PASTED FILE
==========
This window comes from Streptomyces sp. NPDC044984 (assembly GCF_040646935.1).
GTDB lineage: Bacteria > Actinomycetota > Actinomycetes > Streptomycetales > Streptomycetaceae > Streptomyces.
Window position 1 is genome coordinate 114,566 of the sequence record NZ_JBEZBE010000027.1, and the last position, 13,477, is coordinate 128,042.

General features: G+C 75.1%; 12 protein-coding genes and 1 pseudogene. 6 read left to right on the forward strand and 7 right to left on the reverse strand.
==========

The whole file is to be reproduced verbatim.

This window comes from Streptomyces sp. NPDC044984 (assembly GCF_040646935.1).
GTDB lineage: Bacteria > Actinomycetota > Actinomycetes > Streptomycetales > Streptomycetaceae > Streptomyces.
Window position 1 is genome coordinate 114,566 of the sequence record NZ_JBEZBE010000027.1, and the last position, 13,477, is coordinate 128,042.

General features: G+C 75.1%; 12 protein-coding genes and 1 pseudogene. 6 read left to right on the forward strand and 7 right to left on the reverse strand.